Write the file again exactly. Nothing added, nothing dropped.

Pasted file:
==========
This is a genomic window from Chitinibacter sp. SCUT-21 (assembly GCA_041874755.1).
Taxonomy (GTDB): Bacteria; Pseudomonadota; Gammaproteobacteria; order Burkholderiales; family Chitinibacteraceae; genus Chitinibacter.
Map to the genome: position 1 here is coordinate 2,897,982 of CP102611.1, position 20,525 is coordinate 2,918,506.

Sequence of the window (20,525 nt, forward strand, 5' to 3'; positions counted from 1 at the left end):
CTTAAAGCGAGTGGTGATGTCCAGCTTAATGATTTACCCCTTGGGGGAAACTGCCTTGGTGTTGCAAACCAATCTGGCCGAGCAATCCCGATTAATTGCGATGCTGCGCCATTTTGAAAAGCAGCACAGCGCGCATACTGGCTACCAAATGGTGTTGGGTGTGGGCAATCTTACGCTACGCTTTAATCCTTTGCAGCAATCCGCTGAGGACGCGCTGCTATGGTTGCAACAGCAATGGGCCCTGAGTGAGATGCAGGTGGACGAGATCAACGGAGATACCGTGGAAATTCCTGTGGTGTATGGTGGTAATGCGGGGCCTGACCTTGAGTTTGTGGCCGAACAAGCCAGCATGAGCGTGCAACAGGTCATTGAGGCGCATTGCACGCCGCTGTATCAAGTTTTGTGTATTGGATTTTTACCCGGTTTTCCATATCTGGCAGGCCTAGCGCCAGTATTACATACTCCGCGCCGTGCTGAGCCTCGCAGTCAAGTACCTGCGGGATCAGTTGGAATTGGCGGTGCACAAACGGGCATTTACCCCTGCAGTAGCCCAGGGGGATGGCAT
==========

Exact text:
This is a genomic window from Chitinibacter sp. SCUT-21 (assembly GCA_041874755.1).
Taxonomy (GTDB): Bacteria; Pseudomonadota; Gammaproteobacteria; order Burkholderiales; family Chitinibacteraceae; genus Chitinibacter.
Map to the genome: position 1 here is coordinate 2,897,982 of CP102611.1, position 20,525 is coordinate 2,918,506.

Sequence of the window (20,525 nt, forward strand, 5' to 3'; positions counted from 1 at the left end):
CTTAAAGCGAGTGGTGATGTCCAGCTTAATGATTTACCCCTTGGGGGAAACTGCCTTGGTGTTGCAAACCAATCTGGCCGAGCAATCCCGATTAATTGCGATGCTGCGCCATTTTGAAAAGCAGCACAGCGCGCATACTGGCTACCAAATGGTGTTGGGTGTGGGCAATCTTACGCTACGCTTTAATCCTTTGCAGCAATCCGCTGAGGACGCGCTGCTATGGTTGCAACAGCAATGGGCCCTGAGTGAGATGCAGGTGGACGAGATCAACGGAGATACCGTGGAAATTCCTGTGGTGTATGGTGGTAATGCGGGGCCTGACCTTGAGTTTGTGGCCGAACAAGCCAGCATGAGCGTGCAACAGGTCATTGAGGCGCATTGCACGCCGCTGTATCAAGTTTTGTGTATTGGATTTTTACCCGGTTTTCCATATCTGGCAGGCCTAGCGCCAGTATTACATACTCCGCGCCGTGCTGAGCCTCGCAGTCAAGTACCTGCGGGATCAGTTGGAATTGGCGGTGCACAAACGGGCATTTACCCCTGCAGTAGCCCAGGGGGATGGCAT